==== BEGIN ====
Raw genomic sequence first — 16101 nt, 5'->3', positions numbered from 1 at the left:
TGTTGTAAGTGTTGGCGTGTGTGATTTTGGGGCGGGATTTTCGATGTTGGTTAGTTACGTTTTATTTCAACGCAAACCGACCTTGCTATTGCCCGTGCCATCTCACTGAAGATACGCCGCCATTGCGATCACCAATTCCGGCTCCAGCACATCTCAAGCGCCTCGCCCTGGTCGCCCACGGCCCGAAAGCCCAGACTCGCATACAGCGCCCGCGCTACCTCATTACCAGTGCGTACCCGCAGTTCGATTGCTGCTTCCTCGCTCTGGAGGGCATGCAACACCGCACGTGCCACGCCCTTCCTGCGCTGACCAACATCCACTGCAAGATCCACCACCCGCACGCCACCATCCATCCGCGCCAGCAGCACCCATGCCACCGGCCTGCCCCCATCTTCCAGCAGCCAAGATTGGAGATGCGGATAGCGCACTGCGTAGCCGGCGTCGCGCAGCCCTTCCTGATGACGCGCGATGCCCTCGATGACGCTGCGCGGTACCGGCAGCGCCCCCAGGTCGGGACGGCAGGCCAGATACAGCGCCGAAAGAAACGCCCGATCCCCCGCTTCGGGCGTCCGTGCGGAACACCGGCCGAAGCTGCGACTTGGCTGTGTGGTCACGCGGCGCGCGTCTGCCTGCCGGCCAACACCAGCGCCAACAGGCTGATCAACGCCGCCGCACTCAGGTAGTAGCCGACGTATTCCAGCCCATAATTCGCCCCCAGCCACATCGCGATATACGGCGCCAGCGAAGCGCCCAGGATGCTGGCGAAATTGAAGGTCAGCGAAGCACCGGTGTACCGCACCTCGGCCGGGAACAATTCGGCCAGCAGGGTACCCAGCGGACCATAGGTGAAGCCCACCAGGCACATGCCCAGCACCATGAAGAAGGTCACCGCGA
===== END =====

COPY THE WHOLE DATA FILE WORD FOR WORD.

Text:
Raw genomic sequence first — 16101 nt, 5'->3', positions numbered from 1 at the left:
TGTTGTAAGTGTTGGCGTGTGTGATTTTGGGGCGGGATTTTCGATGTTGGTTAGTTACGTTTTATTTCAACGCAAACCGACCTTGCTATTGCCCGTGCCATCTCACTGAAGATACGCCGCCATTGCGATCACCAATTCCGGCTCCAGCACATCTCAAGCGCCTCGCCCTGGTCGCCCACGGCCCGAAAGCCCAGACTCGCATACAGCGCCCGCGCTACCTCATTACCAGTGCGTACCCGCAGTTCGATTGCTGCTTCCTCGCTCTGGAGGGCATGCAACACCGCACGTGCCACGCCCTTCCTGCGCTGACCAACATCCACTGCAAGATCCACCACCCGCACGCCACCATCCATCCGCGCCAGCAGCACCCATGCCACCGGCCTGCCCCCATCTTCCAGCAGCCAAGATTGGAGATGCGGATAGCGCACTGCGTAGCCGGCGTCGCGCAGCCCTTCCTGATGACGCGCGATGCCCTCGATGACGCTGCGCGGTACCGGCAGCGCCCCCAGGTCGGGACGGCAGGCCAGATACAGCGCCGAAAGAAACGCCCGATCCCCCGCTTCGGGCGTCCGTGCGGAACACCGGCCGAAGCTGCGACTTGGCTGTGTGGTCACGCGGCGCGCGTCTGCCTGCCGGCCAACACCAGCGCCAACAGGCTGATCAACGCCGCCGCACTCAGGTAGTAGCCGACGTATTCCAGCCCATAATTCGCCCCCAGCCACATCGCGATATACGGCGCCAGCGAAGCGCCCAGGATGCTGGCGAAATTGAAGGTCAGCGAAGCACCGGTGTACCGCACCTCGGCCGGGAACAATTCGGCCAGCAGGGTACCCAGCGGACCATAGGTGAAGCCCACCAGGCACATGCCCAGCACCATGAAGAAGGTCACCGCGA